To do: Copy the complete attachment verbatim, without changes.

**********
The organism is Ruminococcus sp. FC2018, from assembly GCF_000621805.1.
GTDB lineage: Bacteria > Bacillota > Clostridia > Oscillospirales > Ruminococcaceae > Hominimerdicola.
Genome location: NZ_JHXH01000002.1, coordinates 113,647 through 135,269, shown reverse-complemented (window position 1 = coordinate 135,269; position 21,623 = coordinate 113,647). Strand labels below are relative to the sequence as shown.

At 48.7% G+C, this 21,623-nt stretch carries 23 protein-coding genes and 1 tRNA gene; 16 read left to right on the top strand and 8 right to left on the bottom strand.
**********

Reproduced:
The organism is Ruminococcus sp. FC2018, from assembly GCF_000621805.1.
GTDB lineage: Bacteria > Bacillota > Clostridia > Oscillospirales > Ruminococcaceae > Hominimerdicola.
Genome location: NZ_JHXH01000002.1, coordinates 113,647 through 135,269, shown reverse-complemented (window position 1 = coordinate 135,269; position 21,623 = coordinate 113,647). Strand labels below are relative to the sequence as shown.

At 48.7% G+C, this 21,623-nt stretch carries 23 protein-coding genes and 1 tRNA gene; 16 read left to right on the top strand and 8 right to left on the bottom strand.